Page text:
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Model Developed For Manipulating Vitamin D Levels In Calves

26 May 2010
USDA ARS
USDA

US - A new model for manipulating vitamin D levels in young calves has been developed by Agricultural Research Service (ARS) scientists who say it could help establish just how much of this important nutrient the young animals need to promote optimal growth and health.

Newborn dairy calves get crucial vitamin D in the colostrum from their mothers as they nurse during the first few days after birth. Later, the neonatal calf often receives vitamin D in commercial milk replacers. But levels of vitamin D in these supplements may need to be reevaluated, given recent evidence suggesting vitamin D status influences not only bone growth, but also immune function.

ARS microbiologist Brian Nonnecke and others at the ARS National Animal Disease Centre in Ames, Iowa, are examining the effects of vitamin D on the calf's immune system—especially relevant given the animal's susceptibility to infectious respiratory and intestinal diseases during its first weeks of life.


ARS scientists are finding that dairy calves may need more vitamin D, especially to support their immune system.

Mr Nonnecke and his colleagues Tim Reinhardt and Ray Waters used the neonatal dairy calf as a model for evaluating the vitamin D status of calves. In the study, vitamin D status was controlled by vitamin D injections given to calves fed a vitamin-D-free milk replacer. They injected half the calves with 8,600 international units (IU) of vitamin D, and the rest with 54,000 IU of the vitamin. Using this approach, they found that vitamin D levels in the bloodstream of the young calf could be controlled in a predictable fashion.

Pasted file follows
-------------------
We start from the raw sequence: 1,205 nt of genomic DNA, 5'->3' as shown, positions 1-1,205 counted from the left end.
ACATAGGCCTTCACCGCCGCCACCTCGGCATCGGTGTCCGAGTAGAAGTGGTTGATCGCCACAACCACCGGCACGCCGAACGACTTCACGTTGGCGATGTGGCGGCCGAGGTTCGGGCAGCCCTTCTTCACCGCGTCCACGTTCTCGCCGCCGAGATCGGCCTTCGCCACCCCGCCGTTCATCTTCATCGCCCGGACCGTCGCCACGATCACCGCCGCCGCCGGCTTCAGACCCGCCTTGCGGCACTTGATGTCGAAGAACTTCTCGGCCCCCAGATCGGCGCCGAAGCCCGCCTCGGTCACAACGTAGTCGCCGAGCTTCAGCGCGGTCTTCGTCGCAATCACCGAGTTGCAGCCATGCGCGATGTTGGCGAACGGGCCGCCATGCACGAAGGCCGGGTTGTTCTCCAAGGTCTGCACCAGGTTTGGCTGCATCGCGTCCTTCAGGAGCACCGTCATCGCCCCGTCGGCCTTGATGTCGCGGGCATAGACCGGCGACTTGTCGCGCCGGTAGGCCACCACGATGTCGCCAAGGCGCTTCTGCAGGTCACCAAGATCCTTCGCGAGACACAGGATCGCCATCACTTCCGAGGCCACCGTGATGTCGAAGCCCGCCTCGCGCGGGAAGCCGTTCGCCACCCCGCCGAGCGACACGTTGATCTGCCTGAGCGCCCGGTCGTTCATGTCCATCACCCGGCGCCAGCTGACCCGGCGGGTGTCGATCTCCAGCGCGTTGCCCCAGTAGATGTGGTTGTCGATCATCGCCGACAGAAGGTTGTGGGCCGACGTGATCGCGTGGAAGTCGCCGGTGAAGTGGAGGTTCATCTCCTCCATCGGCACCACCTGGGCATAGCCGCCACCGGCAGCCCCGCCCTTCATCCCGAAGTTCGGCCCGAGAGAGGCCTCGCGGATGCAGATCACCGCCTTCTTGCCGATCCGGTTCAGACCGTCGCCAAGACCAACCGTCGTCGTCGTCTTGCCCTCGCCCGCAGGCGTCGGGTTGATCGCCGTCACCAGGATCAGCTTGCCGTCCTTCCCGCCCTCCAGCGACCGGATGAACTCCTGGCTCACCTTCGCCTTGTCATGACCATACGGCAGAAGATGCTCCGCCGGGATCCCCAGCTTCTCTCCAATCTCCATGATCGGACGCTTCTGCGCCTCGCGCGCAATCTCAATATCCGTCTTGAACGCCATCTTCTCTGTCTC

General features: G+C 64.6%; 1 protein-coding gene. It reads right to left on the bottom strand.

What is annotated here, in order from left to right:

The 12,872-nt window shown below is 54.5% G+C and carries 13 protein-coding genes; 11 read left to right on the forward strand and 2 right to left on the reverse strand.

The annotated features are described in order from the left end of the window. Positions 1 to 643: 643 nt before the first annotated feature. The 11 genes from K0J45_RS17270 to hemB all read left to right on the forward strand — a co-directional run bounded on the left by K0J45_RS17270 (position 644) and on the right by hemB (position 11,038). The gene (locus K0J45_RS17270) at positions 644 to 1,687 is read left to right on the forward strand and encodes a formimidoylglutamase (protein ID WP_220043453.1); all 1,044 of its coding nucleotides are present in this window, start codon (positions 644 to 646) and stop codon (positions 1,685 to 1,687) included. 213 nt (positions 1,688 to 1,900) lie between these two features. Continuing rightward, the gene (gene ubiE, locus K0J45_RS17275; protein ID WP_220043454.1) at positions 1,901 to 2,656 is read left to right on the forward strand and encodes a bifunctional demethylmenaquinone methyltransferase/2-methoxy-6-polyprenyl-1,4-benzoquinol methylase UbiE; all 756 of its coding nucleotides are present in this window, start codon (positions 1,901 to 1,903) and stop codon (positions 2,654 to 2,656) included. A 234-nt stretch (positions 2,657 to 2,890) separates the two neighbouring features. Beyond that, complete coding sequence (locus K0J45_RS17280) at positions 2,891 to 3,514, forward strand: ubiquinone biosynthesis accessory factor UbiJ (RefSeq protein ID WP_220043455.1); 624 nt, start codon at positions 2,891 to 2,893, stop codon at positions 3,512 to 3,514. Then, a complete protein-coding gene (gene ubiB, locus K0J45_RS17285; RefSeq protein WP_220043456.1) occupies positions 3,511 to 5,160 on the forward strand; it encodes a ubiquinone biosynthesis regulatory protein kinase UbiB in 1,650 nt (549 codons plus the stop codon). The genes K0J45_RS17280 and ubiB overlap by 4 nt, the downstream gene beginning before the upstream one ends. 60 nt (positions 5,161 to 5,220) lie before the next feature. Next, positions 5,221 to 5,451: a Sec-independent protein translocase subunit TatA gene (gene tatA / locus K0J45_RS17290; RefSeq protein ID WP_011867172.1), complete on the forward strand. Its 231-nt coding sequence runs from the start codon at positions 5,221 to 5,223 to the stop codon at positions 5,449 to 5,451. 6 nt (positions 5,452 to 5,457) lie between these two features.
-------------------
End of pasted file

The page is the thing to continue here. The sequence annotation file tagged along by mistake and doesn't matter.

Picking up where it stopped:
The researchers also found that this model could be adapted to examine effects of subclinical vitamin D deficiency on the immune system of the calf. This is important, given that 8 to 10 per cent of neonatal dairy calves in the United States die during the first months of life, and more than 30 percent are diagnosed with some form of clinical disease.

New studies using this model might provide support for revision of the National Research Council's current vitamin D recommendation for calves. It has the potential to allow researchers to take the next step toward determining the effects of vitamin D on the calf's immune system.

A paper on this research has been published in the Journal of Dairy Science.

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